As safety equipment shortages continued throughout the first months of the pandemic,[170] many doctors, nurses and emergency medical service workers expressed fears and frustrations at being asked to reuse safety gear or wear homemade and less effective masks and at the overall lack of proper PPE, which does not provide adequate protection from COVID-19 exposure.[171][172][173][174][175][176] As of July 28, local agencies reported 121 deaths from a total of 22,423 confirmed positive cases among healthcare workers in California.[177]

Newsom's administration made several attempts to procure masks and other protective equipment for healthcare workers, including:

  • multiple attempts at large-scale mask purchases, including failed deals with Blue Flame Medical (now under investigation by the US Department of Justice),[178][179] and Bear Mountain Development Co.,[180] as well as a successful, if initially delayed, purchase from BYD;[169][181] and
  • a marketplace portal where individuals and businesses could offer PPE for donation or sale, attracting many small donations and fraudulent business posts that overwhelmed the site managers.[182][183][184]

As of July 22, 2020, California's stockpile reached approximately 86 million N-95 masks and 111 million surgical and procedural masks.[169]

Hospitals and ventilators[edit][]

At the start of 2020, California had 416 hospitals, yielding a statewide capacity of about 78,000 beds.[185] In mid-March, 2020, when the state was preparing for a surge of COVID-19 cases, Newsom submitted an unfulfilled request for 10,000 ventilators from the federal government.[185] The state government continued to acquire ventilators, but was able to flatten the curve enough that on April 6, 2020, California donated 500 ventilators to the Strategic National Stockpile for use in other states.[186] As of July 13, 2020, hospitals statewide report that 36% of ICU beds were available still, as were 72% of ventilators. However, the hardest-hit counties were quickly reaching capacity, and reportedly borrowing ventilators from neighboring hospitals to meet demand.[187]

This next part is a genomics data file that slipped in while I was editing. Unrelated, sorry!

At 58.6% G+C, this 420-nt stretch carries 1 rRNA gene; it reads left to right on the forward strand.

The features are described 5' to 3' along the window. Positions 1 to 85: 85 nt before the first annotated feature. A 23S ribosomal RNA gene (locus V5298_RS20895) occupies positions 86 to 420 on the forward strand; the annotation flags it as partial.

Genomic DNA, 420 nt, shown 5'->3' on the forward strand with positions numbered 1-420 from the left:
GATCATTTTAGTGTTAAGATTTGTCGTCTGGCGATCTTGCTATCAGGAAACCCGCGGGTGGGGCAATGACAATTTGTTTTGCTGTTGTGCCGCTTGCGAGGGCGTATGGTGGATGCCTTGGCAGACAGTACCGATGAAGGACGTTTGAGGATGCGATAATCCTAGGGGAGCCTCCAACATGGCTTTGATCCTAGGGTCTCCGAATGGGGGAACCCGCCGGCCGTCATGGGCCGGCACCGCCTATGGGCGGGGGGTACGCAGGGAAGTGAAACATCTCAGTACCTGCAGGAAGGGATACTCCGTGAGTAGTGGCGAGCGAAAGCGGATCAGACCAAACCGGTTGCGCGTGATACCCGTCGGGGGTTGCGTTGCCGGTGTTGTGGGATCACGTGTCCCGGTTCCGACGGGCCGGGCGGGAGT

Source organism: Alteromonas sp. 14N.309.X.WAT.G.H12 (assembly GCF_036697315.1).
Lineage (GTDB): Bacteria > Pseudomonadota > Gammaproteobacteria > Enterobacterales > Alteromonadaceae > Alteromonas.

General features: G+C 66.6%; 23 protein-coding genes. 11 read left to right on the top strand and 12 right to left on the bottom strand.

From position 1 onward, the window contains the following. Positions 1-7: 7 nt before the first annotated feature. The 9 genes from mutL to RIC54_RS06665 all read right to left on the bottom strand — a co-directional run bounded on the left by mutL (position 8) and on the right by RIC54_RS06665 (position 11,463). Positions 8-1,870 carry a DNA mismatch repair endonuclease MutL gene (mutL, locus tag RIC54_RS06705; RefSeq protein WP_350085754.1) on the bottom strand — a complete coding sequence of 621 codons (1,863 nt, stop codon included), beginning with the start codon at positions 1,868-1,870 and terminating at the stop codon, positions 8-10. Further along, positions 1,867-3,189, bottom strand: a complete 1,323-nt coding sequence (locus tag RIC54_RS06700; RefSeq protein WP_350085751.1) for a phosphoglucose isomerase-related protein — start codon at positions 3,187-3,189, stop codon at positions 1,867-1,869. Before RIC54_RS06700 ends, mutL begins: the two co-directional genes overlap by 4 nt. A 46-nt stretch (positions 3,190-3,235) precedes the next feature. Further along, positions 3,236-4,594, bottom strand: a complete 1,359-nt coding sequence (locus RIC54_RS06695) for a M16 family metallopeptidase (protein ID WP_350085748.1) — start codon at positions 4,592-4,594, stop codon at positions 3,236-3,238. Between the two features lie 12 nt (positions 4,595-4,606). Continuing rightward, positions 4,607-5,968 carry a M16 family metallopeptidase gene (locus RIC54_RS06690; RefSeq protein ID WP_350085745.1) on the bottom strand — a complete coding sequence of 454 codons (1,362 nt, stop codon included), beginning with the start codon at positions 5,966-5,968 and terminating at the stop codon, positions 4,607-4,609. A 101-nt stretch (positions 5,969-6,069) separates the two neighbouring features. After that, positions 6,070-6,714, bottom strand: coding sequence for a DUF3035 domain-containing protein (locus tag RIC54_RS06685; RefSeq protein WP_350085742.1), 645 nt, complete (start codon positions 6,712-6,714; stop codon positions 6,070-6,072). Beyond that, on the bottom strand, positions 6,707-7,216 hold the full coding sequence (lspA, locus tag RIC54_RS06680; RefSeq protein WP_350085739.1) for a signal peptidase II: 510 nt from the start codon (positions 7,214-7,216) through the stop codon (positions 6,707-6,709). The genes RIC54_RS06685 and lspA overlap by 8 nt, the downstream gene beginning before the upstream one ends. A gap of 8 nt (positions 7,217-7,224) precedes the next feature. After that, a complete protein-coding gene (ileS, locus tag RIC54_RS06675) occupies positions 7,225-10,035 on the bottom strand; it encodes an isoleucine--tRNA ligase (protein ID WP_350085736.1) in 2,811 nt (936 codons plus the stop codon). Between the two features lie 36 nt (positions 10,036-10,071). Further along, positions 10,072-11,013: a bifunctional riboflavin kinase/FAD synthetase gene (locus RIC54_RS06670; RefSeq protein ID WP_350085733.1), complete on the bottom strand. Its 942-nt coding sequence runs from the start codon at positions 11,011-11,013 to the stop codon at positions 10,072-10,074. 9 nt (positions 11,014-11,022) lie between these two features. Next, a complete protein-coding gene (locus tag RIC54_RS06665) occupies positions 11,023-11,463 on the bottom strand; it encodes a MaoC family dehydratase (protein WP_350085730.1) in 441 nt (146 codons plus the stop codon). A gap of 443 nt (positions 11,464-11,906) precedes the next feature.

Community response[edit][]

A sign of community support for Tuolumne County in a shop window in Jamestown, California on May 30, 2020

In March 2020, there were calls for crowdsourcing on social media, to donate any masks, goggles, or other equipment to healthcare professionals.[188]

On March 22, Major Bay Area medical centers, UCSF and Stanford Health Center placed a called to action for donations of personal protective equipment.[189]

Local public health offices started coordinating donation efforts.[190]

Maker Nexus, a non-profit maker space in Sunnyvale, began making face shields to donate to local hospitals and other health care facilities, using its 3D printers and laser cutters. This effort grew rapidly as individuals in the Bay Area began using home-based 3D printers and bringing the result to Maker Nexus to complete the shields and deliver them to the recipients.[191][192] By the first of April, more than 300 community members were using their home 3D printers for this effort.[193][194][195] Together with other groups and individuals, the maker space is also making cloth face masks to substitute for N95 masks in non-critical applications and helping to coordinate face mask deliveries.[196]

Government response[edit][]

Further information: U.S. state and local government responses to the COVID-19 pandemic § California


On February 10, Santa Clara County declared a local health emergency that would allow health authorities to deploy rapid response in the event of a potential coronavirus case. The state of emergency would be in effect for 30 days.[197] On February 14, San Diego County declared a local health emergency to ensure that the county had the resources needed to respond to the infections. The state of emergency lasted for seven days.[198]

On February 25, the mayor of San Francisco, London Breed, declared a state of emergency that would allow city officials to assemble resources and personnel to expedite emergency measures in the event of a potential coronavirus case in the city.[199][200] On February 26, Orange County declared a local health emergency to raise awareness and accelerate emergency planning.[200] On February 27, Solano County declared a local health emergency to bolster response to COVID-19 cases.[201] Newsom announced that, as of February 27, the number of people being monitored for the virus in California amounted to 8,400.[202]

On February 27, the governor announced that the state was limited in testing for the new coronavirus because it had only 200 testing kits.[203]


A public safety alert sent by Santa Clara County, California about the shelter-in-place order